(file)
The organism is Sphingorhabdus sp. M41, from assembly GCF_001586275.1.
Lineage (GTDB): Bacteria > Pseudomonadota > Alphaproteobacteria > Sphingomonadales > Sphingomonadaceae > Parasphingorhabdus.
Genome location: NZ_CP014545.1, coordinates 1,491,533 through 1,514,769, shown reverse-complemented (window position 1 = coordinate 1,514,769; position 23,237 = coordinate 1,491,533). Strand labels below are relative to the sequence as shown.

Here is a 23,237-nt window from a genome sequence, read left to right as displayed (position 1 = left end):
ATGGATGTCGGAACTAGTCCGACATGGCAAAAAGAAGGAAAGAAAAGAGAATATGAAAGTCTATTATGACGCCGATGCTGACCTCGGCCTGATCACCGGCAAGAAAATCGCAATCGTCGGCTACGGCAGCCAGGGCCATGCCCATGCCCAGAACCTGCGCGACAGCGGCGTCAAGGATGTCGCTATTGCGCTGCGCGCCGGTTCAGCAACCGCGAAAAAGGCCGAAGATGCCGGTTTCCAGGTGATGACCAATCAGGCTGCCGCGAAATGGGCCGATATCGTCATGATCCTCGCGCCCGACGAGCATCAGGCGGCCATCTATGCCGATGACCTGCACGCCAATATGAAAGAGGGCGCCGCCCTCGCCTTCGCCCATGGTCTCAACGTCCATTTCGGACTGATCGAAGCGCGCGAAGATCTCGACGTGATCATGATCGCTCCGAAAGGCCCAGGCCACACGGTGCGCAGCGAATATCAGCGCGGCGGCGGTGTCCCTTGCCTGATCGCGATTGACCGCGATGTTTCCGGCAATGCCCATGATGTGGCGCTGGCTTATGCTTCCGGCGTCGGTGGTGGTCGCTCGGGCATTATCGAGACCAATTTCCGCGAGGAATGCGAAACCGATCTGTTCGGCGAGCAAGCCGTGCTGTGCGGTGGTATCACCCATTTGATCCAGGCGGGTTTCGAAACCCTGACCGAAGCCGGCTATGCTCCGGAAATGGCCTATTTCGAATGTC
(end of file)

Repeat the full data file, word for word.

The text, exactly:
The organism is Sphingorhabdus sp. M41, from assembly GCF_001586275.1.
Lineage (GTDB): Bacteria > Pseudomonadota > Alphaproteobacteria > Sphingomonadales > Sphingomonadaceae > Parasphingorhabdus.
Genome location: NZ_CP014545.1, coordinates 1,491,533 through 1,514,769, shown reverse-complemented (window position 1 = coordinate 1,514,769; position 23,237 = coordinate 1,491,533). Strand labels below are relative to the sequence as shown.

Here is a 23,237-nt window from a genome sequence, read left to right as displayed (position 1 = left end):
ATGGATGTCGGAACTAGTCCGACATGGCAAAAAGAAGGAAAGAAAAGAGAATATGAAAGTCTATTATGACGCCGATGCTGACCTCGGCCTGATCACCGGCAAGAAAATCGCAATCGTCGGCTACGGCAGCCAGGGCCATGCCCATGCCCAGAACCTGCGCGACAGCGGCGTCAAGGATGTCGCTATTGCGCTGCGCGCCGGTTCAGCAACCGCGAAAAAGGCCGAAGATGCCGGTTTCCAGGTGATGACCAATCAGGCTGCCGCGAAATGGGCCGATATCGTCATGATCCTCGCGCCCGACGAGCATCAGGCGGCCATCTATGCCGATGACCTGCACGCCAATATGAAAGAGGGCGCCGCCCTCGCCTTCGCCCATGGTCTCAACGTCCATTTCGGACTGATCGAAGCGCGCGAAGATCTCGACGTGATCATGATCGCTCCGAAAGGCCCAGGCCACACGGTGCGCAGCGAATATCAGCGCGGCGGCGGTGTCCCTTGCCTGATCGCGATTGACCGCGATGTTTCCGGCAATGCCCATGATGTGGCGCTGGCTTATGCTTCCGGCGTCGGTGGTGGTCGCTCGGGCATTATCGAGACCAATTTCCGCGAGGAATGCGAAACCGATCTGTTCGGCGAGCAAGCCGTGCTGTGCGGTGGTATCACCCATTTGATCCAGGCGGGTTTCGAAACCCTGACCGAAGCCGGCTATGCTCCGGAAATGGCCTATTTCGAATGTC